US Trade associations representing major Internet service providers in the US are likely to file a lawsuit against the Federal Communications Commission(FCC) over its new web traffic regulations.
Under the new regulation, high-speed Internet services are classed as a telecommunications service, and paid prioritisation over mobile and wired networks will be stopped.
Reuters cited sources familiar with the matter as saying that companies including Verizon are planning to take a stand against the new net neutrality rules through trade groups, and not by filing individual lawsuits.
The approach reportedly will help companies to avoid drawing any negative attention individually, and will help them streamline their litigation efforts in a better way.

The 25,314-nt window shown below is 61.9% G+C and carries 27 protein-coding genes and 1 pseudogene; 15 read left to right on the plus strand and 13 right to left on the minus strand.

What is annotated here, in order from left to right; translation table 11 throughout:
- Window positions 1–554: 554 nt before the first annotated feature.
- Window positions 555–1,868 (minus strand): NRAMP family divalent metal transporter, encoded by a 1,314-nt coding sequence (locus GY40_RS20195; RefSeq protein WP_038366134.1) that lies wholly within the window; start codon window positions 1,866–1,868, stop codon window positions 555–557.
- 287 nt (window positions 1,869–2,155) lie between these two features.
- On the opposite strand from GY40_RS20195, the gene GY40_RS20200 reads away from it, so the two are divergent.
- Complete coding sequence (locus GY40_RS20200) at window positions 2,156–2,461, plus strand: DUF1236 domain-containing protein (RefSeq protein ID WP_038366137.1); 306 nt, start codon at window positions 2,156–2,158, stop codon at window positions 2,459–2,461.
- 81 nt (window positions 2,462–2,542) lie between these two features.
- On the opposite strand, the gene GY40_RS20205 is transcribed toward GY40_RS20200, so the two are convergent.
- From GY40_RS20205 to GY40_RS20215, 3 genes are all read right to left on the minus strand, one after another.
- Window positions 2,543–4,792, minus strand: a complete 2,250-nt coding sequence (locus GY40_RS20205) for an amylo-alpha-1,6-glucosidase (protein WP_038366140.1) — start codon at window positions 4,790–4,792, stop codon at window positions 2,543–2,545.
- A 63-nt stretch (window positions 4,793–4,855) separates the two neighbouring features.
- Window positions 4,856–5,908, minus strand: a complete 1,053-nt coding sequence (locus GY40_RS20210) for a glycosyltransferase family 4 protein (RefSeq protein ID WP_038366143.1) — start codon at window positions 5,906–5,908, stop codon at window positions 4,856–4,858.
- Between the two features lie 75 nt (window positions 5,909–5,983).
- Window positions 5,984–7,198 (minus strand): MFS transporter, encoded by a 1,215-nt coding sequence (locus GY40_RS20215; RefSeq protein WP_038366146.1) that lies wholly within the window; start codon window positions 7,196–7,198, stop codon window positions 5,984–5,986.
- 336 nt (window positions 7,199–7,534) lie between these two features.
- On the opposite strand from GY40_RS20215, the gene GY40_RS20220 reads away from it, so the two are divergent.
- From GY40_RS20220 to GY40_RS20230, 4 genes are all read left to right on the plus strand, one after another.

The news agency cited T-Mobile CTO Neville Ray as saying: "We have not at all been vocal on the negative side of the camp and the folks that are talking about litigation."
According to reports, trade groups including CTIA-The Wireless Association, the broadband association USTelecom, and the National Cable and Telecommunications Association are expected to challenge the new rules set by the FCC.
The American Cable Association and the National Association of Manufacturers is also likely to participate in litigation.
The publication cited two telecom lobbyists familiar with the matter as saying that the lawsuits are likely to challenge the merits of broadband reclassification and the administrative process used to adopt it.